HELP TO BUILD YOUR CV GRADUATE JOBS PART-TIME AND VACATION WORK ADVICE ON POSTGRADUATE STUDY PERFECT YOUR INTERVIEW TECHNIQUE HOW TO SUCCEED AT ASSESSMENT CENTRES
THE CAREERS CENTRE
the professional university www.rgu.ac.uk/careers
kindly sponsored by
INTRODUCTION The Careers Handbook introduces you to the services of the University’s Careers Centre, and directs you to the advice and support that the Careers Service can provide to you at any stage of your university career and beyond graduation. Do remember that planning your career should NOT be left to the last semester, in the last year. Start planning early in your degree course! There are lots of opportunities available both within and outwith the University such as volunteering, participating in clubs and societies and part time and vacation work all of which can enhance your employability. The Handbook has been split into three steps: STEP 1 Making your career choice Helping you to consider what options are open to you, what you want to do and how this matches your qualifications, experience, skills and interests. You should take steps to build up any skills or experience to enhance your employability towards your career ideas. STEP 2 Making your career happen Helping you to understand where you can find jobs and how to promote yourself effectively at the application and selection stages STEP 3 Resources The final section provides key resources to support you in achieving your ambitions. As well as these resources at the end of this handbook, each individual section contains a link to our website for further information and resources specific to that topic.
A MESSAGE FROM OUR SPONSOR – BP BP is pleased to sponsor this careers booklet which is packed full of great tips about how to identify the best career for you and how to develop the skills you will need to ensure that you are ‘work ready’ by the time you begin your search for a job towards the end of your time at University. As a major employer in the North East of Scotland, we know how competitive the job market can be and we have worked closely with the University Careers Centre to develop an understanding of what employers are looking for when recruiting graduates. We would strongly encourage you to make use of the Careers Centre from an early time at University – where guidance on progression through the course itself, transfers to great advice on how to produce CVs, your approach with interviews and assessment centres in whatever your chosen field may be. We hope that you find this booklet useful and wish you every success in your chosen career. Nancy McConville HR Director, BP North Sea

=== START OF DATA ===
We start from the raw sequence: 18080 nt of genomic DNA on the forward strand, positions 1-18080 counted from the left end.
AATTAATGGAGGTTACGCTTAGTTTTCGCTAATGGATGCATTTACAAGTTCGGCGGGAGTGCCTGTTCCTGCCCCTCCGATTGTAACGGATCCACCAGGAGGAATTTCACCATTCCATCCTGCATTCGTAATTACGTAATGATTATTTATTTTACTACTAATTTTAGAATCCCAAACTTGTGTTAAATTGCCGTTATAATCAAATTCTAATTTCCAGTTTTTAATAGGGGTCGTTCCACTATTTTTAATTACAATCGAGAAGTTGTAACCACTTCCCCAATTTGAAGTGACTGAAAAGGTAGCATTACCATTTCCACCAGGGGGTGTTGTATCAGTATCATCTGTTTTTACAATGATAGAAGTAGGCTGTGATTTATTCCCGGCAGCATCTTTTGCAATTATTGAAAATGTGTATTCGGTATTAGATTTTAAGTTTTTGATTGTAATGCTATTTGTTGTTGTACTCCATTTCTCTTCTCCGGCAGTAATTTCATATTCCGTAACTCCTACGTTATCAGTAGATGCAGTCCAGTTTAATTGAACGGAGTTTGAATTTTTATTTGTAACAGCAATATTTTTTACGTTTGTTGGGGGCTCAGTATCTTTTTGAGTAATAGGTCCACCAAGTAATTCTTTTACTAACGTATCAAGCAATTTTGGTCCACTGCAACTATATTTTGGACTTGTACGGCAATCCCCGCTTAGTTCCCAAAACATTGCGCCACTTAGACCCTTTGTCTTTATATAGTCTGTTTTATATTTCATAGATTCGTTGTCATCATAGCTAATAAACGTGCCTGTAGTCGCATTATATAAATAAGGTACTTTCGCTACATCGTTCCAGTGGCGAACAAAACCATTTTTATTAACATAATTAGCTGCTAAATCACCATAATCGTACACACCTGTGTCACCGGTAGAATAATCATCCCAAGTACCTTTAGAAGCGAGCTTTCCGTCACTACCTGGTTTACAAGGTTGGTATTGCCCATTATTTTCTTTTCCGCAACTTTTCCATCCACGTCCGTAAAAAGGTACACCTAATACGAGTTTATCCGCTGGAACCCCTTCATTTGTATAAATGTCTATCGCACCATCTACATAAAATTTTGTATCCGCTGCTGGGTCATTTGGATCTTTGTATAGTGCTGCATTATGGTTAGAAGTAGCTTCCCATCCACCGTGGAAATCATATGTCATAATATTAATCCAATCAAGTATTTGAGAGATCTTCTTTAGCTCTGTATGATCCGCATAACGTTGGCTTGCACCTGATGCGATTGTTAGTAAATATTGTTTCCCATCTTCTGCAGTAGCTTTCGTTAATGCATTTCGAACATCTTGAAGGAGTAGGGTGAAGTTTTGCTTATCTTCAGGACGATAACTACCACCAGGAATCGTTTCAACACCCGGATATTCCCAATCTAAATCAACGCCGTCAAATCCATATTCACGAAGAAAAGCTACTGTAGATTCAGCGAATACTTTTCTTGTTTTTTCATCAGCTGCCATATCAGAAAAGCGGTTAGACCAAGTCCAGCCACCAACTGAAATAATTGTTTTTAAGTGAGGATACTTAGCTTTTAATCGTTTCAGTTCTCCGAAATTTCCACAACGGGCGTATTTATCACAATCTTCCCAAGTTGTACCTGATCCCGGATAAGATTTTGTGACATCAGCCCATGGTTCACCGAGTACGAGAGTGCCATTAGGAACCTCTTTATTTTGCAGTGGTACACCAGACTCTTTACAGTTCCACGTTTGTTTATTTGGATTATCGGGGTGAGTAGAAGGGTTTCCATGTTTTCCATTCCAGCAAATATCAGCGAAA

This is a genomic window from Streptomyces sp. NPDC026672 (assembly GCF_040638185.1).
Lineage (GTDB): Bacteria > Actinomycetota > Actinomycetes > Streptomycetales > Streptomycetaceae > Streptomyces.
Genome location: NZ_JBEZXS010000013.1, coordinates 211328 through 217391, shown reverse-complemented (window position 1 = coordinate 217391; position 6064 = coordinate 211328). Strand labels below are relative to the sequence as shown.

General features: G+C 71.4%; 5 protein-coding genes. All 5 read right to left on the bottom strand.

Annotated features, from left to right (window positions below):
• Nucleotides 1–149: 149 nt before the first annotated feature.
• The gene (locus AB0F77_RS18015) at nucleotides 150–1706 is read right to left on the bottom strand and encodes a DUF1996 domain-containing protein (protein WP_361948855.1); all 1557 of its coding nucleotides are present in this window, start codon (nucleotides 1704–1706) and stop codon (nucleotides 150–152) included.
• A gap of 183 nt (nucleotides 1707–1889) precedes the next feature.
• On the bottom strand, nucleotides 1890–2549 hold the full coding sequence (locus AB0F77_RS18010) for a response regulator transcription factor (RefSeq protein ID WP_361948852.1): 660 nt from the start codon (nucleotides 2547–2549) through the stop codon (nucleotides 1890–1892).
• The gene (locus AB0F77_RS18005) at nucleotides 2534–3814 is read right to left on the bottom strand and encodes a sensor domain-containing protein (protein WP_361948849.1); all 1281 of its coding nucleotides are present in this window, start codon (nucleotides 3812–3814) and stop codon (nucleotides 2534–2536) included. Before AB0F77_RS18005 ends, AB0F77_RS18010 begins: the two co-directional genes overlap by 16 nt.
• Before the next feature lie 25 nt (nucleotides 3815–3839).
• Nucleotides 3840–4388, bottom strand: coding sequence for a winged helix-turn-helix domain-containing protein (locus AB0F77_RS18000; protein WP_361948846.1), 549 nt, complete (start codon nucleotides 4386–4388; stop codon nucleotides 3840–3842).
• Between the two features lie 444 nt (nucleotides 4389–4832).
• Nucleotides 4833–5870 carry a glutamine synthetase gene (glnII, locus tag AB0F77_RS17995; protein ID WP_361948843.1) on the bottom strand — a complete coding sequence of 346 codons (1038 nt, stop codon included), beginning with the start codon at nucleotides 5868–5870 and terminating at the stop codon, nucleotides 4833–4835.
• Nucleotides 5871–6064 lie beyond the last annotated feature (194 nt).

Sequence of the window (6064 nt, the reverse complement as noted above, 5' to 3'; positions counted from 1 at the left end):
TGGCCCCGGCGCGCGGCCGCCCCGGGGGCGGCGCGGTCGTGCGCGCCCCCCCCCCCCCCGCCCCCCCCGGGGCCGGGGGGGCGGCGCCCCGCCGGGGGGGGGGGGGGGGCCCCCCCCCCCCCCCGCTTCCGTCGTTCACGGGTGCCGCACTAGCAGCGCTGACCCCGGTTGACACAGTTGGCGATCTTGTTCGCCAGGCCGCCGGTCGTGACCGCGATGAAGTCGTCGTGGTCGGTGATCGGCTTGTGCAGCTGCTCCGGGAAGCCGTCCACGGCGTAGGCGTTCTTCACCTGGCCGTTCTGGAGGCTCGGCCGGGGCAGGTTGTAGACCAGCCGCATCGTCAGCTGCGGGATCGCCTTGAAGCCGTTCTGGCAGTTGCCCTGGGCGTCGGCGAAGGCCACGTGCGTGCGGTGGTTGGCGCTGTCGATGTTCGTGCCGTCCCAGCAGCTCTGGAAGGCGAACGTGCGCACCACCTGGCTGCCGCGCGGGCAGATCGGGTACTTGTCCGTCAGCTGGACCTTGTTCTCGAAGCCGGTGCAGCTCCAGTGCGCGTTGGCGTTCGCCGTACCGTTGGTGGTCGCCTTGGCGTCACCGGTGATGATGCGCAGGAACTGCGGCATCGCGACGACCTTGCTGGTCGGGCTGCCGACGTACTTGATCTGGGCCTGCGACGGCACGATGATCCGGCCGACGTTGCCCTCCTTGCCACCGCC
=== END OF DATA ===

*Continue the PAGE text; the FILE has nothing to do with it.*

CONTENTS What do Robert Gordon University graduates do?
What can we do to help you?
STEP 1 MAKING YOUR CAREER CHOICE Career planning
Work experience: Vacation, Part Time, Internships and Voluntary
Changing your course
Postgraduate and Further study options
STEP 2 MAKING YOUR CAREER HAPPEN Where are the graduate jobs?
Timetable for Actionâ€Ś what you should be doing and when
STEP 3 RESOURCES Careers Centre Resources
ROBERT WHAT DO NIVERSITY U N O D R GO ES DO? GRADUAT
LAUREN KERR BA(Hons) Corporate Communication, graduated 2009
Fundraising Manager with Macmillan Cancer Support “My job involves a bit of everything that I studied in my course. I spend a lot of time doing PR including press releases and photo calls. I also do a lot of event management as I have to organise lots of fundraising events. Do as much work experience as you can. Paid or unpaid it will get you much further than having none.”